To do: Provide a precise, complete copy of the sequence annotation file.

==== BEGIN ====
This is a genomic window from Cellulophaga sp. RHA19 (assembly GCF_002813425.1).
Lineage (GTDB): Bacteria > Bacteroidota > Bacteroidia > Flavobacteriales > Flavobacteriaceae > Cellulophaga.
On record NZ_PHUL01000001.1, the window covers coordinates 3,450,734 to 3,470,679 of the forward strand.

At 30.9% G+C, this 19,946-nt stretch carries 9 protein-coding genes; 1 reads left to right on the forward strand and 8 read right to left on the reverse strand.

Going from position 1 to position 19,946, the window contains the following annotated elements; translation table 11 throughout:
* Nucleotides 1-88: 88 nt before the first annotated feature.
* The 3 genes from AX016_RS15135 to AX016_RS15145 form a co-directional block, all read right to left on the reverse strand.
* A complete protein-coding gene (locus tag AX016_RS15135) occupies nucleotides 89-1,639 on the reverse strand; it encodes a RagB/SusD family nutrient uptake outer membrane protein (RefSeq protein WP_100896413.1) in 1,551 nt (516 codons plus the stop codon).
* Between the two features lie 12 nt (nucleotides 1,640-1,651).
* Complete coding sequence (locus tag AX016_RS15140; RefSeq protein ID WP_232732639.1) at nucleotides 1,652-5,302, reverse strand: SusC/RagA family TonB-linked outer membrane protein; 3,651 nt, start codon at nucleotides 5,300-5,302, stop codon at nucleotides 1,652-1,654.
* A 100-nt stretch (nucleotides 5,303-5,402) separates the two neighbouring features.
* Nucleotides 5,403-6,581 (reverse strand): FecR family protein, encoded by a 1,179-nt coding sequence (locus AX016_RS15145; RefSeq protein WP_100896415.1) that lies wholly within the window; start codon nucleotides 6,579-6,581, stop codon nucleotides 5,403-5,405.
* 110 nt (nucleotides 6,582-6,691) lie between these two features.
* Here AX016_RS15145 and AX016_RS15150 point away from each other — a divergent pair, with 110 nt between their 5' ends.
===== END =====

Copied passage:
This is a genomic window from Cellulophaga sp. RHA19 (assembly GCF_002813425.1).
Lineage (GTDB): Bacteria > Bacteroidota > Bacteroidia > Flavobacteriales > Flavobacteriaceae > Cellulophaga.
On record NZ_PHUL01000001.1, the window covers coordinates 3,450,734 to 3,470,679 of the forward strand.

At 30.9% G+C, this 19,946-nt stretch carries 9 protein-coding genes; 1 reads left to right on the forward strand and 8 read right to left on the reverse strand.

Going from position 1 to position 19,946, the window contains the following annotated elements; translation table 11 throughout:
* Nucleotides 1-88: 88 nt before the first annotated feature.
* The 3 genes from AX016_RS15135 to AX016_RS15145 form a co-directional block, all read right to left on the reverse strand.
* A complete protein-coding gene (locus tag AX016_RS15135) occupies nucleotides 89-1,639 on the reverse strand; it encodes a RagB/SusD family nutrient uptake outer membrane protein (RefSeq protein WP_100896413.1) in 1,551 nt (516 codons plus the stop codon).
* Between the two features lie 12 nt (nucleotides 1,640-1,651).
* Complete coding sequence (locus tag AX016_RS15140; RefSeq protein ID WP_232732639.1) at nucleotides 1,652-5,302, reverse strand: SusC/RagA family TonB-linked outer membrane protein; 3,651 nt, start codon at nucleotides 5,300-5,302, stop codon at nucleotides 1,652-1,654.
* A 100-nt stretch (nucleotides 5,303-5,402) separates the two neighbouring features.
* Nucleotides 5,403-6,581 (reverse strand): FecR family protein, encoded by a 1,179-nt coding sequence (locus AX016_RS15145; RefSeq protein WP_100896415.1) that lies wholly within the window; start codon nucleotides 6,579-6,581, stop codon nucleotides 5,403-5,405.
* 110 nt (nucleotides 6,582-6,691) lie between these two features.
* Here AX016_RS15145 and AX016_RS15150 point away from each other — a divergent pair, with 110 nt between their 5' ends.